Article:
Poaching spree has helped BJP lead perception battle 

If fighting and winning elections is substantially about generating the right optics or the perception of winnability, then the ruling Bharatiya Janata Party (BJP) seems to have tripped up a gamut of Opposition parties at this game.

If fighting and winning elections is substantially about generating the right optics or the perception of winnability, then the ruling Bharatiya Janata Party (BJP) seems to have tripped up a gamut of Opposition parties at this game.

One after another, leaders from different political parties have joined the Saffron party over the last few weeks. While a major chunk of those joining the BJP is from the Congress, – which reached its nadir of 44 Lok Sabha seats in the 2014 general elections – the ruling party has ensured that it has leaders of all hues to showcase before the 2019 polls. The BJP, it would appear, is keen to be seen as a key challenger not just to the Congress at the Centre, but even to regional parties in all the states.

Incensed over the BJP’s poaching spree, Congress chief spokesperson, Randeep Surjewala, had quipped: “BJP is really promoting Swacch Bharat as the powerful detergent party -- ziddi mail saaf.” The dig was aimed at the BJP for not shying even from leaders with criminal cases against them.

 
Reaping a bounty

In last few days, leaders from the Congresss, Aam Aadmi Party (AAP), Trinamool Congress (TMC), and Biju Janata Dal (BJD) have joined the BJP, to name just the most prominent parties. Every induction was turned into a media event and the impact was also there to be seen. When Tom Vadakkan, who served as an All India Congress Committee (AICC) media secretary for years, crossed over to the BJP on March 14, 2019, it made jaws drop. Both the print and the electronic media reported the event in great detail, highlighting that Vadakkan, a Christian face and a close aide of former Congress chief Sonia Gandhi’s, had joined the BJP at a time when the BJP was trying hard to make its presence felt in the last Left citadel, Kerala.

It was a similar story with Baijayant Jay Panda, a once-promising face of Naveen Patnaik’s BJD. He joined the BJP on March 4, 2019, almost a year after quitting the Odisha party, following a prolonged stand off with Patnaik. BJP treats Panda as a prize catch ahead of the polls. It hopes the induction will give more momentum to the BJP, which had surprised many by winning a large number of seats in the 2017 panchayat elections in Odisha.

 
Spotting talent

The BJP’s strategy since it came to power in May 2014 has been to make quick gains in regions where it has a minuscule presence. It has sought to do this by tapping potential rebels or leaders under some sort of pressure and then putting them to quick use. Like in Assam, where the ambitious Himanta Biswa Sarma of the Congress waited for long that the party high-command would recognize his ambition and replace the then chief minister, Tarun Gogoi, with him. 

The BJP spotted his talent as an ace strategist and inducted him into the party in 2015. The move produced quick results. The BJP came to power for the first time in Assam in less than a year (in 2016) and Sarma is still delivering results to the BJP in other North Eastern states as the convenor of the North East Democratic Alliance. Sarma, called the BJP’s 100% strike rate man, is also credited with having played a major role in the BJP’s victory in the Left bastion of Tripura in 2018, bringing to end the 25-year-long uninterrupted stint of Left rule.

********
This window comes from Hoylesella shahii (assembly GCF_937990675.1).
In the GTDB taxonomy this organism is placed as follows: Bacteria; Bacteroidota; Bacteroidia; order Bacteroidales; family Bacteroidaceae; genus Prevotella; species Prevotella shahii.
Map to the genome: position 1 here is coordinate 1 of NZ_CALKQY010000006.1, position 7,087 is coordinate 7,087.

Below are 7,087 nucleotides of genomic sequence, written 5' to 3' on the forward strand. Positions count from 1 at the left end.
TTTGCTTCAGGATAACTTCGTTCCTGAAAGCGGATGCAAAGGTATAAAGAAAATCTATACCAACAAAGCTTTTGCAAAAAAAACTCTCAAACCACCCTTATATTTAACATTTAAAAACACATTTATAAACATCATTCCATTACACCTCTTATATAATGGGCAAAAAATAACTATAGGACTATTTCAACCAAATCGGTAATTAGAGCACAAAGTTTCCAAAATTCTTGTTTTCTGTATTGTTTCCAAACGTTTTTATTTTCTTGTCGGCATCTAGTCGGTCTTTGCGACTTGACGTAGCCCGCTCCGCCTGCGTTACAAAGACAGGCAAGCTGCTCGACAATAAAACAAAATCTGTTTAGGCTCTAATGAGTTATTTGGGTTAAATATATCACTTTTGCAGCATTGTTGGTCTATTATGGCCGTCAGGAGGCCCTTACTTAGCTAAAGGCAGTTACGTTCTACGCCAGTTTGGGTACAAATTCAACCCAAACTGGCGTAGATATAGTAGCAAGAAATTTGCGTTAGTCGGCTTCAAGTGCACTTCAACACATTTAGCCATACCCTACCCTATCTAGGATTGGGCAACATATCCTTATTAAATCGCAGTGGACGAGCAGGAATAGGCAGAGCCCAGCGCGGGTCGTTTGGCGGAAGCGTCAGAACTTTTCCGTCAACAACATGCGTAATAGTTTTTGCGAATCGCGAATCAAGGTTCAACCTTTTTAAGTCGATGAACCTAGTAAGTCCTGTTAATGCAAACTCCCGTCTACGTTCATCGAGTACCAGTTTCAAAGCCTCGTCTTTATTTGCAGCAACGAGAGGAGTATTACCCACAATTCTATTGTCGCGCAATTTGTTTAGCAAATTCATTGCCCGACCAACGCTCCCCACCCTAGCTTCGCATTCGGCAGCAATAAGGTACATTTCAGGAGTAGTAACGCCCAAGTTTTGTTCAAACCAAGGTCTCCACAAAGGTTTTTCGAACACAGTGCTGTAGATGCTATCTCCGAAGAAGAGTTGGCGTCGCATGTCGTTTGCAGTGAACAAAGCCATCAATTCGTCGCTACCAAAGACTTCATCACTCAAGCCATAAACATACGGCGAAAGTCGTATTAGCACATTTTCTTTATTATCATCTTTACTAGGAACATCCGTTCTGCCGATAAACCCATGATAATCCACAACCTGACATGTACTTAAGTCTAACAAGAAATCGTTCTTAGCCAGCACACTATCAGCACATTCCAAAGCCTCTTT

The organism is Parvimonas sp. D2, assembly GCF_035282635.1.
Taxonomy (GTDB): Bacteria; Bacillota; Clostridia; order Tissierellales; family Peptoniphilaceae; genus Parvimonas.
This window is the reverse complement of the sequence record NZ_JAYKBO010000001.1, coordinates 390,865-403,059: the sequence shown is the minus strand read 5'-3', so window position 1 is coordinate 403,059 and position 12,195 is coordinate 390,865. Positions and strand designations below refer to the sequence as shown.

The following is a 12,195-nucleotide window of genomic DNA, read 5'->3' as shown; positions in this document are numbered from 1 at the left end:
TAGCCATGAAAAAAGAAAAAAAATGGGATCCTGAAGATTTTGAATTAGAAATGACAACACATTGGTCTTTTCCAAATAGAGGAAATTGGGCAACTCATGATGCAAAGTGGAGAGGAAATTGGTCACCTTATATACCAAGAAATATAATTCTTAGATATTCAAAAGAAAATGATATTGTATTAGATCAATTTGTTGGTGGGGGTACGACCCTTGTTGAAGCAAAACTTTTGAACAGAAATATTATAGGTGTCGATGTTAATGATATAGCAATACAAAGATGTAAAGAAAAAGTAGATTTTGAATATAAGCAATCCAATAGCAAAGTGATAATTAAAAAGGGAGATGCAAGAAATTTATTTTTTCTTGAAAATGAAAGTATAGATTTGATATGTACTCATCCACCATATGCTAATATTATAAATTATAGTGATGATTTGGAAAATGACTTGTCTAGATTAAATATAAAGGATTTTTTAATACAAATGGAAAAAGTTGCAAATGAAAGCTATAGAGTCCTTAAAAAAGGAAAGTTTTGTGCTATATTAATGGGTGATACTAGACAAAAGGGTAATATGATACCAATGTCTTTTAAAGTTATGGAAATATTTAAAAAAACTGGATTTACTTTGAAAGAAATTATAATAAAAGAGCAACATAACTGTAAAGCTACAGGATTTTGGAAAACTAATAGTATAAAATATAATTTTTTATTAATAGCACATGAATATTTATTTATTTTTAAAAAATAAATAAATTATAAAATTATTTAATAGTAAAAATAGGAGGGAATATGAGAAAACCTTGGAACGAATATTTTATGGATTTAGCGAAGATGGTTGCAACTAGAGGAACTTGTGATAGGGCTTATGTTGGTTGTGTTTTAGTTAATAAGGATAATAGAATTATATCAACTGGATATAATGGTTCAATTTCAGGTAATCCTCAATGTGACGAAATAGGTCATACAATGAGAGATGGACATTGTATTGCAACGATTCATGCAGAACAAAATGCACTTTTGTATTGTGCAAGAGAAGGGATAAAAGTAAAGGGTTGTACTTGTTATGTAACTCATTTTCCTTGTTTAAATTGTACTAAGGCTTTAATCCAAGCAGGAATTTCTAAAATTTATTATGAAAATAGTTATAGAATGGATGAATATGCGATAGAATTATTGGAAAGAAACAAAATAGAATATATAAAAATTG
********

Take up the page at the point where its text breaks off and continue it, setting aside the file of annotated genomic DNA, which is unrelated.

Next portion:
Much before four-time MLA from TMC, Arjun Singh, joined the BJP on March 14, 2019, in Delhi, the BJP had captured Mamata Banerjee’s man friday—Mukul Roy. Regarded as the chief strategist of the TMC, Roy was in legal trouble over Narada sting case and Sharada chit fund cases. He was also feeling marginalised within the party after the rise of party chief Mamata Banerjee's nephew Abhishek Banerjee. He jumped ship to the BJP at a function in Delhi back in 2017. With Mukul Roy, a number of his supporters joined BJP. Roy was also seen on the BJP dais when Arjun Singh joined the party.

 
Works both ways

But desertions are not a one-way street, although the BJP has inducted more than lost. Former Uttarakhand Chief Minister and BJP veteran BC Khanduri’s son, Manish Khanduri, joined the Congress on March 16, 2019. Sitting BJP MP from Allahabad (Prayagraj) also joined Samajwadi Party after being denied a ticket. BJP MP from Tezpur in Assam, RP Sarmah, also resigned from the party. Insiders say he is about to join Congress. In Madhya Pradesh, veteran BJP leader Ramkrishna Kusmaria joined the Congress in February 2019 three months after another BJP veteran, Sartjan Singh, had switched over to Congress. Both said they were “ignored” by the BJP.

The reactions of leaders who cross over bear similarities – they slam their previous parties and find virtues in their new abode. Mukul Roy, after joining the BJP, hailed it as a “secular force”, while Tom Vadakkan sang paeans of BJP chief, Amit Shah, and found fault with the Congress' stand on the Pulwama terror attack.

The list of defectors may be long, but the conclusion is short. In politics, these days, no bedfellows are too strange. It's peak election season, after all.     

Narendra Modi or Rahul Gandhi? Who will win the battle royale of the Lok Sabha Elections 2019


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Poaching spree has helped BJP lead perception battle 

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